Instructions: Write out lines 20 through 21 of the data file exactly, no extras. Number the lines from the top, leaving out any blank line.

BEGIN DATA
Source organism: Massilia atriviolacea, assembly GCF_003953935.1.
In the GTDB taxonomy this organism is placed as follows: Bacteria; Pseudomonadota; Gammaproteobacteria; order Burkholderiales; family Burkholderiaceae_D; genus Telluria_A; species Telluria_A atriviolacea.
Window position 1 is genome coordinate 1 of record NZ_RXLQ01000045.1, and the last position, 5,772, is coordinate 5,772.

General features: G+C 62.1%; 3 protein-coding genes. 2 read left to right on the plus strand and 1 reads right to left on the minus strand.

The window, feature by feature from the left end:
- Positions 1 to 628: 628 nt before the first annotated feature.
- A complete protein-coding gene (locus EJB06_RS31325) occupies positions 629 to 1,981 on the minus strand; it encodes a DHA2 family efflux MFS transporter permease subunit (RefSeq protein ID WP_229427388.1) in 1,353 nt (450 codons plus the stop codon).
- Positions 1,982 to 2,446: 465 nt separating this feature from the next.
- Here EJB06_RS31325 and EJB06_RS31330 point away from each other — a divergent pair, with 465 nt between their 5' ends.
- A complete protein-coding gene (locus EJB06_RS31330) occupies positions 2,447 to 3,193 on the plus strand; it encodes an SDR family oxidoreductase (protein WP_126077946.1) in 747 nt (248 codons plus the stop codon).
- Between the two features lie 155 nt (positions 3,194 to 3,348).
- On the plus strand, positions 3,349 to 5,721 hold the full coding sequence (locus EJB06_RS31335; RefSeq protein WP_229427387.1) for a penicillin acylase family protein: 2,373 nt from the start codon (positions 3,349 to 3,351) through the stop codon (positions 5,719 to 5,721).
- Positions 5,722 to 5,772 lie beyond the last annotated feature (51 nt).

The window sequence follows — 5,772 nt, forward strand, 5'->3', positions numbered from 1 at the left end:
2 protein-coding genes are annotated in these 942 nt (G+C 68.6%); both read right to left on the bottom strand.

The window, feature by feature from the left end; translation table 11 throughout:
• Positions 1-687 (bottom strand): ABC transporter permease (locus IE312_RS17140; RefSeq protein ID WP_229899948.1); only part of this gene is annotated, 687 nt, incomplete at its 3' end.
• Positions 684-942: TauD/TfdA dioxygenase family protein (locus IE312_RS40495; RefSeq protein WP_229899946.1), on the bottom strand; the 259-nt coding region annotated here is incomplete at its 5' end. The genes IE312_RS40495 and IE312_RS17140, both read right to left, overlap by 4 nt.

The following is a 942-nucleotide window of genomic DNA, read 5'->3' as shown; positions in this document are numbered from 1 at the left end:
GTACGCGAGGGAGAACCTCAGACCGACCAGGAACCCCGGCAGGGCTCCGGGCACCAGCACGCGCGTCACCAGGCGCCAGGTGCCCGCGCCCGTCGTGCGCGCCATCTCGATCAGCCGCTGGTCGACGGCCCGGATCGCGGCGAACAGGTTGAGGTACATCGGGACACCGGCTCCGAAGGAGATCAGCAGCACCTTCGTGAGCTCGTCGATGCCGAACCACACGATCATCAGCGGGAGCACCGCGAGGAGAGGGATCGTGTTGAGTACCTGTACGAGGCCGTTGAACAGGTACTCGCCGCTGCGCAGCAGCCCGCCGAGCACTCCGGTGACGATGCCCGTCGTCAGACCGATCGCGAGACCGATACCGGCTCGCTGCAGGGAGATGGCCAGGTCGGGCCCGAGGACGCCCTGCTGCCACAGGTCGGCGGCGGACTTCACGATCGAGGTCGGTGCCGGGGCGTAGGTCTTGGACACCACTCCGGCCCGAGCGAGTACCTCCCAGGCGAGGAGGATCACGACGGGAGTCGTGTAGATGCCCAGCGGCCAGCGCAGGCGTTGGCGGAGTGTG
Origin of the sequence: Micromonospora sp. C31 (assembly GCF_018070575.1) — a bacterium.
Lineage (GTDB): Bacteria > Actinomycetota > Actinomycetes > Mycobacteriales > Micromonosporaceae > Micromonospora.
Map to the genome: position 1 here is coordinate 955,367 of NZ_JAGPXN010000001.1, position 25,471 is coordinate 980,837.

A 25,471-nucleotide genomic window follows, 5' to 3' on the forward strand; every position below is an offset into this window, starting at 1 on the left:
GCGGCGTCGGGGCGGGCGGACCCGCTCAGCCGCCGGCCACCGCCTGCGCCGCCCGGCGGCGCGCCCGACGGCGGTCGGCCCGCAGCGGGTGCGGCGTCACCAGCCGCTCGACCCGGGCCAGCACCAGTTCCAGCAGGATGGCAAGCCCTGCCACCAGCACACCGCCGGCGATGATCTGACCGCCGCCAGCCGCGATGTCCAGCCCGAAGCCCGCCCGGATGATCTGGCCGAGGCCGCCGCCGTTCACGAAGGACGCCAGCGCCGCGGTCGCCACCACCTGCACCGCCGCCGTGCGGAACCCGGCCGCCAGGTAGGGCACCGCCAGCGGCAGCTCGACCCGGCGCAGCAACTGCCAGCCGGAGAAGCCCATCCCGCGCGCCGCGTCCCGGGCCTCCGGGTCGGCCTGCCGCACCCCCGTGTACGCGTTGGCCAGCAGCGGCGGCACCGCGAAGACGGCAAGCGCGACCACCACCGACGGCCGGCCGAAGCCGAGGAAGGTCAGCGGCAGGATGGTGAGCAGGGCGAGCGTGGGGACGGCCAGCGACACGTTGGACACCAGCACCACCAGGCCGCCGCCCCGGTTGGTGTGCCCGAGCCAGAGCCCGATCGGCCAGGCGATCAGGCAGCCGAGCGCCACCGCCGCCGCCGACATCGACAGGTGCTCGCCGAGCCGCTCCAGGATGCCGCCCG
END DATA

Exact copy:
GTACGCGAGGGAGAACCTCAGACCGACCAGGAACCCCGGCAGGGCTCCGGGCACCAGCACGCGCGTCACCAGGCGCCAGGTGCCCGCGCCCGTCGTGCGCGCCATCTCGATCAGCCGCTGGTCGACGGCCCGGATCGCGGCGAACAGGTTGAGGTACATCGGGACACCGGCTCCGAAGGAGATCAGCAGCACCTTCGTGAGCTCGTCGATGCCGAACCACACGATCATCAGCGGGAGCACCGCGAGGAGAGGGATCGTGTTGAGTACCTGTACGAGGCCGTTGAACAGGTACTCGCCGCTGCGCAGCAGCCCGCCGAGCACTCCGGTGACGATGCCCGTCGTCAGACCGATCGCGAGACCGATACCGGCTCGCTGCAGGGAGATGGCCAGGTCGGGCCCGAGGACGCCCTGCTGCCACAGGTCGGCGGCGGACTTCACGATCGAGGTCGGTGCCGGGGCGTAGGTCTTGGACACCACTCCGGCCCGAGCGAGTACCTCCCAGGCGAGGAGGATCACGACGGGAGTCGTGTAGATGCCCAGCGGCCAGCGCAGGCGTTGGCGGAGTGTG
Origin of the sequence: Micromonospora sp. C31 (assembly GCF_018070575.1) — a bacterium.